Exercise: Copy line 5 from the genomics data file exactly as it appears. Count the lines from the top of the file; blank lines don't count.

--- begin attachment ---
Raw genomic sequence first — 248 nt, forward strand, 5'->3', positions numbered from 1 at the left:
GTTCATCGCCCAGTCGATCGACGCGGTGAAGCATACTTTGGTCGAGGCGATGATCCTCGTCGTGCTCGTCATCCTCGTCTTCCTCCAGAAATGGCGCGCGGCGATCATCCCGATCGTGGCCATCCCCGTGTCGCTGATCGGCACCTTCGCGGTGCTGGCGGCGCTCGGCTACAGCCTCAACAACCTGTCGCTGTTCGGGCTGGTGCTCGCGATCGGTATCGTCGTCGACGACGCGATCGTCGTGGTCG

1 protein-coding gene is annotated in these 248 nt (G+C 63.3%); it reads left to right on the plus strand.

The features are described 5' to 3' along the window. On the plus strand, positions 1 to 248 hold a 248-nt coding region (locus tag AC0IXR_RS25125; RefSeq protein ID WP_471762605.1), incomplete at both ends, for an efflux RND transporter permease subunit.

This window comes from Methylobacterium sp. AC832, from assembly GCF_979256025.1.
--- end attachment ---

This window comes from Methylobacterium sp. AC832, from assembly GCF_979256025.1.